Major parties pledge to expand CGM subsidies, but is it enough?

Type 1 diabetes

28 Apr 2022

Susan Davidson

Experts have welcomed a bipartisan pledge to offer subsidised CGM products for all Australians with type 1 diabetes, but say more needs to be done if patients are to make use of the technology.

The $273 million Coalition election promise, matched by Labor, is expected to support up to 71,000 additional patients from July.

They will pay a maximum of $32.50 per month for CGM consumables, equivalent to the cost of using blood glucose test strips. Those meeting the existing eligibility criteria such as people under 21, concession card holders and pregnant women will continue to receive unchanged, fully subsidised access.

But while 58,000 patients already qualify for that funding, official figures show the number taking it up is far lower, with only 31,500 accessing consumables through the scheme in 2020-21.

More than half were concessional patients aged 21 or older, while about 13,000 children also made use of the scheme, according to the Department of Health.

The numbers also included 226 children and young people with conditions other than type 1 diabetes, such as cystic fibrosis-related diabetes or neonatal diabetes, it said in its 2020-21 annual report.

The fact that almost half of those eligible were not using the subsidy indicated there were issues with the funding on offer for support and education, said Australian Diabetes Educators Association CEO Susan Davidson.

“CGM has a huge impact on the quality of life of patients with type 1 diabetes, so this is a really wonderful announcement,” she told the limbic.

“Access to a device is only part of the picture, though.

“Many patients will need additional sessions with diabetes educators and endocrinologists to ensure they are comfortable with the technology, plus after hours support which currently isn’t funded in any way.”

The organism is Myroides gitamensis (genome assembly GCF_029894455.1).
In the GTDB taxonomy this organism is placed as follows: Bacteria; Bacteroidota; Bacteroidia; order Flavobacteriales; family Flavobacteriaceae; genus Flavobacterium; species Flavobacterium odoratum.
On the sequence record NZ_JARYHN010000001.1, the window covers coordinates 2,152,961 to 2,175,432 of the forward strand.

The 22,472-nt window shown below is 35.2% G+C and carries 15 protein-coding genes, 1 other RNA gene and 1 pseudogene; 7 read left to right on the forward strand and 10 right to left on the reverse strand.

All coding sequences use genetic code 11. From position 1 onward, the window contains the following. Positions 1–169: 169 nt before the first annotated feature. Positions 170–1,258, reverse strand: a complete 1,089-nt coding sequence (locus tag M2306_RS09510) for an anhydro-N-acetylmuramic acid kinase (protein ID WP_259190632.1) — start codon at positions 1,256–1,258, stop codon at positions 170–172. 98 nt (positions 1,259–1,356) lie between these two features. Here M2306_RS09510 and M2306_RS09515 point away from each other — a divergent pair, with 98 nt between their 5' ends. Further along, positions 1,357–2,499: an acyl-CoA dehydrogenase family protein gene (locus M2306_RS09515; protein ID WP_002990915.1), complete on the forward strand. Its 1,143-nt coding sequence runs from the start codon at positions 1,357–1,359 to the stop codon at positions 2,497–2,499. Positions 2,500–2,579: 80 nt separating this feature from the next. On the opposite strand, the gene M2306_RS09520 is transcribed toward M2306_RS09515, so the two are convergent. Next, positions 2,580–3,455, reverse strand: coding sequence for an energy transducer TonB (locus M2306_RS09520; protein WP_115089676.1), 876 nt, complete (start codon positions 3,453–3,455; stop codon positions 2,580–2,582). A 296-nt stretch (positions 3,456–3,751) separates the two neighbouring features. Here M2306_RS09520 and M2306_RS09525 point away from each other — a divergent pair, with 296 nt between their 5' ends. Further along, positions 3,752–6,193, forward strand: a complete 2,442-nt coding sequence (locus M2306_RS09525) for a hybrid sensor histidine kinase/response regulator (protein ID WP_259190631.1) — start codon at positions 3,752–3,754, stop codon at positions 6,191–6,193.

She pointed to study figures published last year showing almost 60% of adolescents and young adults who initiated use of CGM discontinued it – usually within the first week of commencement.

The findings came from a cohort of 151 patients aged 15-21 at Westmead Hospital’s Young Adult Diabetes Clinic, all of whom were eligible for the subsidy under the scheme, which came into effect in 2017.

“A lot of support is required, particularly as patients first start getting using the technology,” Ms Davidson said.

“Otherwise some will just find it too hard and give up.”

She called for Medicare funding for all patients at risk of diabetes-related complications to receive 10 additional allied health visits per year, including five with a credentialled educator.

Any patient diagnosed with gestational diabetes should receive three MBS-funded consultations with a diabetes educator during pregnancy and two during the postpartum period, she added.

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